Jump to content

m_and_w

+Premium Members
  • Posts

    96
  • Joined

  • Last visited

Everything posted by m_and_w

  1. Yes, they did... And it's back to <type>Geocache|Mystery Cache</type> again. *sigh*
  2. Great explanation. That's essentially what we ran into on bcaching.com. Bcaching maps the sym text to an internal unique ID based on external configuration and does not automatically add new IDs if they show up (oops). Although GPX processing broke after the change, it was fortunately a simple matter to add the new mapping to the configuration. Bcaching doesn't get much traffic so few people were impacted but a heads up would still have been nice. Bad design you say? Perhaps. But design is a balancing act in which future proofing is just one of many factors.
  3. You can find some more information about getting started on the bcaching forums. Click on the User Guide section then "2. Getting Started". Users can't post on the forums until they've sync'd their geocaching.com account. There were too many spammers hitting the site before, but if you are having trouble you can email support at bcaching dot com directly for help.
  4. If using ctrl-A (select all) with Internet Explorer is important it could also be something hidden in an image. I've seen a couple puzzles where select-all would reveal something hidden in an image in Internet Explorer, but NOT in other browsers. Since I use firefox as my default browser it took me a little longer to crack it.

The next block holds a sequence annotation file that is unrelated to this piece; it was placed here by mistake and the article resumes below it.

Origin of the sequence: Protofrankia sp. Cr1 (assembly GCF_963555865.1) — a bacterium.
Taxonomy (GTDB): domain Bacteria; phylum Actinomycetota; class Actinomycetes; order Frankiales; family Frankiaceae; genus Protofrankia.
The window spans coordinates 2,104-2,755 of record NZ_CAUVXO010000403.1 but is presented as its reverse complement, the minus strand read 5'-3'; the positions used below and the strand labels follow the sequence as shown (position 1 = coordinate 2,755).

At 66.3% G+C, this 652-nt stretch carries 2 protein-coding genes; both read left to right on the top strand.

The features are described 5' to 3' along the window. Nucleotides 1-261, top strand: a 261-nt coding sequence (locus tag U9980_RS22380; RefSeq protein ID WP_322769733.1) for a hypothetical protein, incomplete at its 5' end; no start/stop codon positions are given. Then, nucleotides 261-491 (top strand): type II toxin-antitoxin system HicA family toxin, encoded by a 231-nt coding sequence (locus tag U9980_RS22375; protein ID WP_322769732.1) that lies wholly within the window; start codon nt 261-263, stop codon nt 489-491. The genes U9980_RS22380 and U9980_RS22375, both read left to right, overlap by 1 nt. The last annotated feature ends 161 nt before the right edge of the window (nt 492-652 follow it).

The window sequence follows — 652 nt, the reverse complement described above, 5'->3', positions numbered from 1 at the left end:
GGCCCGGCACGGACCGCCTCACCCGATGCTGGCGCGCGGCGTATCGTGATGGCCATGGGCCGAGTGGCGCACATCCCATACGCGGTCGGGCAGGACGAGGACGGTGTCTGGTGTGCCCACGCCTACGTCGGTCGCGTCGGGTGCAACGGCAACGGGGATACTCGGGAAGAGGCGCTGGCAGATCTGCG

5. Just my 2 cents from the perspective of bcaching.com. Each bcaching user gets a personalized email address that PQs can be sent to automatically and the email processor automatically extracts the PQ and updates the database. bcaching users only have access to caches that they have uploaded via a PQ in the past 30 days which keeps the data fresh but is also a restriction required in the agreement with Groundspeak. Therefore it is necessary to send new PQs on a regular basis and having an automated mechanism makes it relatively painless. So I am very happy that the email option for 500 or less has not been removed, and hope that if it IS removed in the future that an alternative automated mechanism is put into place first. It would also be nice to take advantage of larger PQ sizes. How about embracing the "automated community" by offering a simple sanctioned method for automated retrieval of GPX files. 1. Change the notification email to include a direct downloadable link that *does not* require the login step. Manage the authentication by adding an attribute for the username to the URL and add a flag to the file that marks it "downloaded by direct url" after the first time so the direct link can only be used once. After the first time, additional attempts to use the URL could simply redirect to the regular download page or login page if not logged in. That would allow automated mechanisms to still function and still be notified by (a very small) email. For example: http://www.geocaching.com/pocket/downloadp...b&u=m_and_w 2. Once there is a flag on the file that tells you its been downloaded (automated) you could offer another mechanism for automated downloads that does not require an email notification; might be useful for GSAK. Offer a URL with a private guid that a user can use to request the NEXT available download. Return the next file that has not been downloaded this way and flag it as downloaded. The URL could be the same as the last one except the guid would be permanently generated for the individual user and displayed on their download page for use in 3rd party apps.